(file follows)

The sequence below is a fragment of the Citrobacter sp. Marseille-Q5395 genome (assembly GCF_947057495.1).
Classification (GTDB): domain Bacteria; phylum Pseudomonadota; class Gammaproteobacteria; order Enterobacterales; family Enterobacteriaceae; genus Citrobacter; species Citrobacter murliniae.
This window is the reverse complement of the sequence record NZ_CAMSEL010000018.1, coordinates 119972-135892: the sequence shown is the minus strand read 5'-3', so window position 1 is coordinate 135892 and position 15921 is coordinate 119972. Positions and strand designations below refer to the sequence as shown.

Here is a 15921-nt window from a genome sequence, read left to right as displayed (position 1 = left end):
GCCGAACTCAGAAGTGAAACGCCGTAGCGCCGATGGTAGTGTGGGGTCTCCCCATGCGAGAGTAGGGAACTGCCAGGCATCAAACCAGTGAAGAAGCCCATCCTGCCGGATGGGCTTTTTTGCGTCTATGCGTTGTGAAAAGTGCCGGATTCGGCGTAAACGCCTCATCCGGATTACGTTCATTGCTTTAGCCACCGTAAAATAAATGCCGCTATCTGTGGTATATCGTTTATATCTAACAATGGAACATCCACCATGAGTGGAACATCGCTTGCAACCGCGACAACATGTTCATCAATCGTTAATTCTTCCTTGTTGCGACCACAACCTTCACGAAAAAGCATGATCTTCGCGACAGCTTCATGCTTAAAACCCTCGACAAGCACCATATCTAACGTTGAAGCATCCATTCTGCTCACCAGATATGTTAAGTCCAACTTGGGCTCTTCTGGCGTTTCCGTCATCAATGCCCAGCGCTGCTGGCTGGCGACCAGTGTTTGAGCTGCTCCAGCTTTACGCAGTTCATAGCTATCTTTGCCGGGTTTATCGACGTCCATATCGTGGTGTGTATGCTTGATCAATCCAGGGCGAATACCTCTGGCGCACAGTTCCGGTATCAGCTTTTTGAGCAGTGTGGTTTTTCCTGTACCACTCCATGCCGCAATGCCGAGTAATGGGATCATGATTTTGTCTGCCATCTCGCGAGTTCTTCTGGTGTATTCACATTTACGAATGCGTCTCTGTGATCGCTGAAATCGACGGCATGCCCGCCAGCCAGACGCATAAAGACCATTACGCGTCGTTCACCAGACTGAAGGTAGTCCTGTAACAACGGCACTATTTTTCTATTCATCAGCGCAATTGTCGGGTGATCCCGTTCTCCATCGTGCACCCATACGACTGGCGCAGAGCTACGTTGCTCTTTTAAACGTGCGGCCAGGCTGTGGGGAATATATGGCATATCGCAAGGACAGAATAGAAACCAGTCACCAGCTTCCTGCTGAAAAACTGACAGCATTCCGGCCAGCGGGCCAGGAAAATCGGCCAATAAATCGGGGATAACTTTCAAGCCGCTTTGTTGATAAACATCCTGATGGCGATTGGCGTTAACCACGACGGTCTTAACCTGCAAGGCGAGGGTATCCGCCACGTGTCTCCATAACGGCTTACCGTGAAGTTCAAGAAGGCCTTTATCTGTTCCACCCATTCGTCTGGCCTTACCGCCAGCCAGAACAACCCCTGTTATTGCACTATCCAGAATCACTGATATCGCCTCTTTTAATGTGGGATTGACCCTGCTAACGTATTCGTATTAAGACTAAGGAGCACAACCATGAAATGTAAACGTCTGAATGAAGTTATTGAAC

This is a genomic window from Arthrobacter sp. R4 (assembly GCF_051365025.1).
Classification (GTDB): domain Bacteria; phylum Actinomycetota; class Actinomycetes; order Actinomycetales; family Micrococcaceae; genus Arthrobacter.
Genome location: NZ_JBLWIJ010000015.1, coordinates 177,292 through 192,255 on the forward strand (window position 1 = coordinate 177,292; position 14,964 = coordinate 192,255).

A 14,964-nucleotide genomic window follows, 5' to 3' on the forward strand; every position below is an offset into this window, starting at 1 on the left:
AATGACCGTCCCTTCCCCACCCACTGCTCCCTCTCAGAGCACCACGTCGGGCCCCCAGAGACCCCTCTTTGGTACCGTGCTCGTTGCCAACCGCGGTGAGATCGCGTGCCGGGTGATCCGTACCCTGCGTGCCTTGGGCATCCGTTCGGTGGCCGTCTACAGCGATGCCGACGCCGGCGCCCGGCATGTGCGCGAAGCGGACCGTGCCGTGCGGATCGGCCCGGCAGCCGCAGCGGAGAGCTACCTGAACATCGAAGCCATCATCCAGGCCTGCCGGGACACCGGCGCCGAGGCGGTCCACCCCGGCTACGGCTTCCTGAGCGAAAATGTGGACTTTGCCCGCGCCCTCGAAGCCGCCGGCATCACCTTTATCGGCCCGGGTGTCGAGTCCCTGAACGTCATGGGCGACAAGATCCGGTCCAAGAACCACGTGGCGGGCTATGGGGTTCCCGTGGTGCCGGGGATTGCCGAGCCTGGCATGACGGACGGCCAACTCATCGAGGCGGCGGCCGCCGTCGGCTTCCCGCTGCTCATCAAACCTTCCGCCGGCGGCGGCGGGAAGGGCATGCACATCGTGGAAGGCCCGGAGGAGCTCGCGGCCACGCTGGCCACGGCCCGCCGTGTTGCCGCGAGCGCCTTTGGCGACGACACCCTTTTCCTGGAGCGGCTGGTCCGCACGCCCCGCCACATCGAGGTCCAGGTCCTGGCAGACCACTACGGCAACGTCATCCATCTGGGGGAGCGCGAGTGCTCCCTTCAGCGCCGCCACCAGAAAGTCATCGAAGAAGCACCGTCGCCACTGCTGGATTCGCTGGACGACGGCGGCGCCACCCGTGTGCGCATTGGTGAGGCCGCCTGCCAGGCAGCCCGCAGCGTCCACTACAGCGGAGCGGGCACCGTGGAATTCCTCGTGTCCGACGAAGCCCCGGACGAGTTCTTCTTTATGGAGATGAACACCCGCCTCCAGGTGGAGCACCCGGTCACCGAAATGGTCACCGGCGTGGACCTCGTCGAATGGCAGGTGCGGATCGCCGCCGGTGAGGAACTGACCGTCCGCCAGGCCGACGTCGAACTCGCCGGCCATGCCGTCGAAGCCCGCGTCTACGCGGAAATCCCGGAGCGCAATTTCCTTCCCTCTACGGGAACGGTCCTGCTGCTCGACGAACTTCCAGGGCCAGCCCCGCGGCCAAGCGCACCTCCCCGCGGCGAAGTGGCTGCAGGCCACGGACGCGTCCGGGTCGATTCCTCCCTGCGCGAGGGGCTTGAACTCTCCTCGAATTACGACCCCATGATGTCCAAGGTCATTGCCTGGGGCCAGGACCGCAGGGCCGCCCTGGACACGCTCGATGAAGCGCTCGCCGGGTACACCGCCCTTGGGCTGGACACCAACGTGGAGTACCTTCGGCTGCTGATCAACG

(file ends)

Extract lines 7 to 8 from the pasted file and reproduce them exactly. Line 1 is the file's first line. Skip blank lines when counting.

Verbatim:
Classification (GTDB): domain Bacteria; phylum Actinomycetota; class Actinomycetes; order Actinomycetales; family Micrococcaceae; genus Arthrobacter.
Genome location: NZ_JBLWIJ010000015.1, coordinates 177,292 through 192,255 on the forward strand (window position 1 = coordinate 177,292; position 14,964 = coordinate 192,255).